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Prepared by Kyler Andrew Culver, September 29, 2003; Last Updated: May 2020
Inclusive Dates: 
Extent: .33 cubic foot (1 document case)
Physical Location: 11th floor
Biographical Note: Rosten came to the U.S. at the age of three as the son of Polish immigrants. Publishing between 1937 and 1980, he wrote mostly humorous novels and short stories focussing on the plays on words that result from the melting pot of the New World. Rosten was respected as a social scientist for his University of Chicago Ph.D. work on Washington correspondents, as well as for a 1941 statistical analysis of the Hollywood production industry. During his early years he wrote under the pseudonym Leonard Q. Ross.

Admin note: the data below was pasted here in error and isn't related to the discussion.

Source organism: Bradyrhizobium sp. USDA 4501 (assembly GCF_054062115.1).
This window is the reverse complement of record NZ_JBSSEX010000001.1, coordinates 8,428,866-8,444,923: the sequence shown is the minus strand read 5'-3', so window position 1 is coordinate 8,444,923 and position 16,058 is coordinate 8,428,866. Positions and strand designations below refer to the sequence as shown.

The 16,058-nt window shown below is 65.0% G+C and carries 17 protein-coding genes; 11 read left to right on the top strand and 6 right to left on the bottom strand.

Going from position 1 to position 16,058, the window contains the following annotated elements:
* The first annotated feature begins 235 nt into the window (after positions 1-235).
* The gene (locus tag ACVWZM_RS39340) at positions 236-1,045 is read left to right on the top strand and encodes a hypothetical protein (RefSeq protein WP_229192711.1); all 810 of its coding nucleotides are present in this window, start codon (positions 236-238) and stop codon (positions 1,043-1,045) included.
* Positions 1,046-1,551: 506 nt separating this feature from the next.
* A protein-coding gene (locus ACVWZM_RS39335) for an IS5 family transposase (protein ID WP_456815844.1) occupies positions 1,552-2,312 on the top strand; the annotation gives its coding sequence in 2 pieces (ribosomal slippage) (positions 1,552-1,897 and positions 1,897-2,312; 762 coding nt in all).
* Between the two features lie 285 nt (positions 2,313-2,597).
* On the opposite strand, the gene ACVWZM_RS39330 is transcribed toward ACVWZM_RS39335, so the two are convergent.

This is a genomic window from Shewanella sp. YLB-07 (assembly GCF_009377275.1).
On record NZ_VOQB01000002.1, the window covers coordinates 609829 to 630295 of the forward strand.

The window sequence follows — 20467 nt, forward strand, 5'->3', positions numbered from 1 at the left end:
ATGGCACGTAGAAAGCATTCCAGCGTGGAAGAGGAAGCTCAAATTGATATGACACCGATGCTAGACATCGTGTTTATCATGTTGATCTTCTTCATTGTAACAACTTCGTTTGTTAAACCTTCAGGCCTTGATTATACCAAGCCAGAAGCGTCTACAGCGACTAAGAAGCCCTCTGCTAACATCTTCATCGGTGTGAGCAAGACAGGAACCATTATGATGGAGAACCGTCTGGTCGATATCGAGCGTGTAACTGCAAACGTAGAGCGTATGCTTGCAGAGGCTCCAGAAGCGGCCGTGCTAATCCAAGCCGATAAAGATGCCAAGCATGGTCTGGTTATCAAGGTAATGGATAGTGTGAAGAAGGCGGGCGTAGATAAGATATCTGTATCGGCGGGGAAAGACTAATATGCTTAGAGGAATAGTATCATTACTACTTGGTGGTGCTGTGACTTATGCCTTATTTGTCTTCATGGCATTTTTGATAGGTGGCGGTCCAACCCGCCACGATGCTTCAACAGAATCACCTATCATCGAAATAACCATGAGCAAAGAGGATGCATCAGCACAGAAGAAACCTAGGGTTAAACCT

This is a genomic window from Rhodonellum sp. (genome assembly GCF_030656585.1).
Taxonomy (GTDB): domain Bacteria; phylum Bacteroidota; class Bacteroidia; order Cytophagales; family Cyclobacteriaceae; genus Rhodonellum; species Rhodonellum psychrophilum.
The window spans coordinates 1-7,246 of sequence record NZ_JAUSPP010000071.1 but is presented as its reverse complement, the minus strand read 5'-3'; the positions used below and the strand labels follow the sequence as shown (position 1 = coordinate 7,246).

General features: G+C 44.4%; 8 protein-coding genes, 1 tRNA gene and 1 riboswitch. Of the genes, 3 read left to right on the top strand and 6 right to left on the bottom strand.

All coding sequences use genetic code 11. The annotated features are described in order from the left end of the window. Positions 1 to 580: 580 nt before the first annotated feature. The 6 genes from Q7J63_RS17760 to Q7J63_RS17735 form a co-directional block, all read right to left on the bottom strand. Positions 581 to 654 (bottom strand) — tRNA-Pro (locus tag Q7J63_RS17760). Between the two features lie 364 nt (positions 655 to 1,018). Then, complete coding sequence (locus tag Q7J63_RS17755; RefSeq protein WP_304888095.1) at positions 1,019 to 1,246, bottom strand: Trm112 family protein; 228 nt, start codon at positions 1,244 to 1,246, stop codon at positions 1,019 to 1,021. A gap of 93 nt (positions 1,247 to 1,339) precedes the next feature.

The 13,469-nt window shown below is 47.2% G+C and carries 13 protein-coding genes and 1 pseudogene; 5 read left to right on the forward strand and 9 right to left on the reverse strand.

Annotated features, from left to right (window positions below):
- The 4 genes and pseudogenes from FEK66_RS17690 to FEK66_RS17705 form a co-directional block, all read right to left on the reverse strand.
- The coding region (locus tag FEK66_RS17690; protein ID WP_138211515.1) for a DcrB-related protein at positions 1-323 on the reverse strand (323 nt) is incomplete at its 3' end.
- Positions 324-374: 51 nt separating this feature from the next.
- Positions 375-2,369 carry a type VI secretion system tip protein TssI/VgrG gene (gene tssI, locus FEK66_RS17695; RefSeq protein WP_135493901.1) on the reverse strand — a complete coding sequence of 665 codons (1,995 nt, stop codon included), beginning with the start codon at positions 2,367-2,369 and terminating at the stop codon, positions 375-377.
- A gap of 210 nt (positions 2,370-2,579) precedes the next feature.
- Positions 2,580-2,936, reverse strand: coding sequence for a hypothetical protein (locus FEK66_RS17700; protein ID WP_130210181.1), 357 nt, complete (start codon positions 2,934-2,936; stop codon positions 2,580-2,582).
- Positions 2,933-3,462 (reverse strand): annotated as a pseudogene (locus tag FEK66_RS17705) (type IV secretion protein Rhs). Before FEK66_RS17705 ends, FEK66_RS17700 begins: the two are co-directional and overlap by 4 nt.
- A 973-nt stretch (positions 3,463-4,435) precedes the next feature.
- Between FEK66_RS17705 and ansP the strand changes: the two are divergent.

Scope and Content: This collection contains the heavily revised working typescript for Rosten's critically acclaimed book, Captain Newman, M.D. described as "...the story of a creative and compassionate psychiatrist loyal to and tenaciously supportive of the war bedeviled inmates of his Air Force mental ward. The book vaguely resembles Joseph Heller's Catch-22 (published the same year) as it casts a sympathetic eye upon the irony of sending healthy men into combat, resurrecting their traumatized egos, and returning them to combat to be killed or wounded."*
*"Leo Rosten" in Dictionary of Literary Biography, Vol 11: American Humorists, 1800-1950. edited by Stanley Trachtenberg. The Gale Group, 1982, pp. 410-418.
Folder -- Contents